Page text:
Latest University of Cambridge Stories
University of Cambridge New research shows that cuckoos have striped or "barred" feathers that resemble local birds of prey, such as sparrowhawks, that may be used to frighten birds into briefly fleeing their nest in order to lay their parasitic eggs. By using the latest digital image analysis techniques, and accounting for "bird vision" - by converting images to the spectral sensitivity of birds - researchers have been able to show for the first time that the barred patterns on a...
A new method for creating stem cells for the human liver and pancreas, which could enable both cell types to be grown in sufficient quantities for clinical use, has been developed by scientists.
Scientists have discovered that Crohn's disease, the inflammatory bowel disorder, can originate from specialized intestinal cell type called Paneth cells.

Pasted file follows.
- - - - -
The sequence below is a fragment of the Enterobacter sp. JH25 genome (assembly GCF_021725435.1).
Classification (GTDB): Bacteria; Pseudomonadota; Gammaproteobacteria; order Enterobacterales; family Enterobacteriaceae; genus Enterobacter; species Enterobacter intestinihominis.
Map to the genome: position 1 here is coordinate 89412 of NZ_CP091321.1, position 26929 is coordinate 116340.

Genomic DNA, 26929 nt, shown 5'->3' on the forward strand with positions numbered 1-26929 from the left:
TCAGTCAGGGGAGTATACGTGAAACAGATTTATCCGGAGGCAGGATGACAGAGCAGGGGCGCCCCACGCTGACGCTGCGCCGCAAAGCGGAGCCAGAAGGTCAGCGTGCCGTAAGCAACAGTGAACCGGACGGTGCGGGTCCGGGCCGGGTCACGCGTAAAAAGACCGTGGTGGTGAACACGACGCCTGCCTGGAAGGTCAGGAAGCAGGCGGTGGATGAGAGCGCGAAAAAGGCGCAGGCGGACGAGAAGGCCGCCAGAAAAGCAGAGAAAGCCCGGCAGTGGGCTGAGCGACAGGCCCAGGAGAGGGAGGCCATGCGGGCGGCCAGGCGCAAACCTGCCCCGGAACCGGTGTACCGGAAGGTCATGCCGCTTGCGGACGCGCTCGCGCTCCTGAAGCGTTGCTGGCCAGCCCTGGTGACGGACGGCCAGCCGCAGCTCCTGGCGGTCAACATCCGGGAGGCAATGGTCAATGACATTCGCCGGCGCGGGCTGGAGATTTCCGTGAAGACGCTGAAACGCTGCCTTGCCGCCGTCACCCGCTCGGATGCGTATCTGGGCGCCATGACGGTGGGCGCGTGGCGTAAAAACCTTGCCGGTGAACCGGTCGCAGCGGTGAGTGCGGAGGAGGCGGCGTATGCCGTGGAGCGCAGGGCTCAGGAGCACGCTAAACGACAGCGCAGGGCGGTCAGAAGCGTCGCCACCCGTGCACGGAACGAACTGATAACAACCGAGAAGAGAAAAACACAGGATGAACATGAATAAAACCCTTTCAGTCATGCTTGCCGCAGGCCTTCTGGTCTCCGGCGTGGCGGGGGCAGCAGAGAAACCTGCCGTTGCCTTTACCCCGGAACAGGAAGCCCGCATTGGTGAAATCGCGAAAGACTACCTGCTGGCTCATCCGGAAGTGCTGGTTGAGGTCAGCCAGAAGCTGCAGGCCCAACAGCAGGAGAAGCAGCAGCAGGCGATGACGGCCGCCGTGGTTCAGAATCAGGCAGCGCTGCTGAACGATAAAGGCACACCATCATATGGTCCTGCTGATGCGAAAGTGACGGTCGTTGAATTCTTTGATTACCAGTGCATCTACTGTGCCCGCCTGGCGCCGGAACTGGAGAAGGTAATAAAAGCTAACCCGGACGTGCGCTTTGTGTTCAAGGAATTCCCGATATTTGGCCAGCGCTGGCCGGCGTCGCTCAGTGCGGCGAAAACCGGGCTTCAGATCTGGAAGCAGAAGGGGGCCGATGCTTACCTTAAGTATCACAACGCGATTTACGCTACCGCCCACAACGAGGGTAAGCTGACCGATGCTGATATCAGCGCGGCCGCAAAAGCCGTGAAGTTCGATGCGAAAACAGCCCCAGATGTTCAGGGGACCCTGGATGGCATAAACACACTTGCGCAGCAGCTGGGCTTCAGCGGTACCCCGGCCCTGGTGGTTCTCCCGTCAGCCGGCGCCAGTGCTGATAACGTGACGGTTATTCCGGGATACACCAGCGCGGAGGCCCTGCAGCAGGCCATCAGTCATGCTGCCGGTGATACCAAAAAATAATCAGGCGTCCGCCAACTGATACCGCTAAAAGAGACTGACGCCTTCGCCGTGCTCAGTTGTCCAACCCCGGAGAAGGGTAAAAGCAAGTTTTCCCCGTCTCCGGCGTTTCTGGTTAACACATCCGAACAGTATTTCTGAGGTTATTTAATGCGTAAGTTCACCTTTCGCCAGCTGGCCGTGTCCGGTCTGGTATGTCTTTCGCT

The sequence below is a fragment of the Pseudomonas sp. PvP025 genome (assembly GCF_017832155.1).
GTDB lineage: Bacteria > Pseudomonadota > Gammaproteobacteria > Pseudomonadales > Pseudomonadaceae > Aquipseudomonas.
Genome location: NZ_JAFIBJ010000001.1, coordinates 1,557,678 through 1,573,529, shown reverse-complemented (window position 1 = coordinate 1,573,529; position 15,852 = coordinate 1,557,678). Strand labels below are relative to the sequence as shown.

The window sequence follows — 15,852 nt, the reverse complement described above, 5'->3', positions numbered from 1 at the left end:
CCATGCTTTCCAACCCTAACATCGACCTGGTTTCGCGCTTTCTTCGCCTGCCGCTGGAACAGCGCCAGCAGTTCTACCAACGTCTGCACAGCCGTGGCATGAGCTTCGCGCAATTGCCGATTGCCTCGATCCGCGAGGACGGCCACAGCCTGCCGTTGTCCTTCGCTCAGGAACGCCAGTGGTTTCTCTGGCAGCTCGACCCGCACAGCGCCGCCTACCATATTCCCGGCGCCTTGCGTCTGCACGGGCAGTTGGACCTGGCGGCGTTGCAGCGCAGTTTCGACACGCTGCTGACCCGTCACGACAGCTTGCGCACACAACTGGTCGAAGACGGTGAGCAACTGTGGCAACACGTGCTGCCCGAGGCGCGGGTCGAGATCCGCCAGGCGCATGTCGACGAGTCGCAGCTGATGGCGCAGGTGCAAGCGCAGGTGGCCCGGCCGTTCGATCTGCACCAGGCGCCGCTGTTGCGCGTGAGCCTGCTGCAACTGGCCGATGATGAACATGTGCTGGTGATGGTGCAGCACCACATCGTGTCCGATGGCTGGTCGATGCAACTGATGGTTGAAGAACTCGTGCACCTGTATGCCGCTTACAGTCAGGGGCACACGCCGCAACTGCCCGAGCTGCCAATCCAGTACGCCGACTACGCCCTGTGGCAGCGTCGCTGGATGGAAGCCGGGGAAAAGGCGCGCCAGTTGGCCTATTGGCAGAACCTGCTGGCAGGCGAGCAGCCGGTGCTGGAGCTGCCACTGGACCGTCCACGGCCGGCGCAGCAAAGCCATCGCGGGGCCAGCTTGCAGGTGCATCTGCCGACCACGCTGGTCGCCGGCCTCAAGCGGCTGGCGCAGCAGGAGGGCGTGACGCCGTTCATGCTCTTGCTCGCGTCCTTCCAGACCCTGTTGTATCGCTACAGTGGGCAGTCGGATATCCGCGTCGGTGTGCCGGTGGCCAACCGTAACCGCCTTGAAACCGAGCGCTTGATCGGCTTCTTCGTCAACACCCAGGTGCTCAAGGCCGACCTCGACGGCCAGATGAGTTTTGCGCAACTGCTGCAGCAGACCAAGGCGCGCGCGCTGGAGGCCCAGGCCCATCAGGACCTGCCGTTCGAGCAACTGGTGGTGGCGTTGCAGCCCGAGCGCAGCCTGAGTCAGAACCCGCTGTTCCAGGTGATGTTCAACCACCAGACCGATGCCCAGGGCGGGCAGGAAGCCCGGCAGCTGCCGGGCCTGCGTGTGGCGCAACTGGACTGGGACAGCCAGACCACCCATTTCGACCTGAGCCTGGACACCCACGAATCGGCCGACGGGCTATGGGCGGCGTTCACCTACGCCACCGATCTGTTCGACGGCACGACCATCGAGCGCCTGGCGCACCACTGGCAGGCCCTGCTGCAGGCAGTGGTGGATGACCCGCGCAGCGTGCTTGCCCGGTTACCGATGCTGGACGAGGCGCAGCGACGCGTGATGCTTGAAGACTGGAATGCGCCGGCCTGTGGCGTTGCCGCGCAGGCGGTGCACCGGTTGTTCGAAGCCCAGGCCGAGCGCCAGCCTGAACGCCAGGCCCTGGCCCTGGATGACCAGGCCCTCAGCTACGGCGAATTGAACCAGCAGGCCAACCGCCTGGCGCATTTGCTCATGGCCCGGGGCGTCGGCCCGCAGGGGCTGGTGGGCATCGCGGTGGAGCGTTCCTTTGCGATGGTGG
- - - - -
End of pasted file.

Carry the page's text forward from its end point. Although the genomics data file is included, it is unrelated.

Stephen Hawking does not believe in the conventional version of the afterlife, but he does believe that technology could someday allow our minds to live on once our bodies are gone.
A new, highly-accurate temperature sensor could save manufacturers millions in maintenance costs, lower fuel consumption, and prolong the lifespan of jet engines, nuclear reactors and other types of large gas turbine engines.
The juvenile Issus - a plant-hopping insect found in gardens across Europe - has hind-leg joints with curved cog-like strips of opposing 'teeth' that intermesh, rotating like mechanical gears to synchronize the animal's legs when it launches into a jump.
Like cuckoos, honeyguides are parasitic birds that lay their eggs in other birds' nests and dupe them into raising their young.
New research from the University of Cambridge has helped unlock some of the long-standing mysteries behind allergic reactions to cat dander.
- Growing in low tufty patches.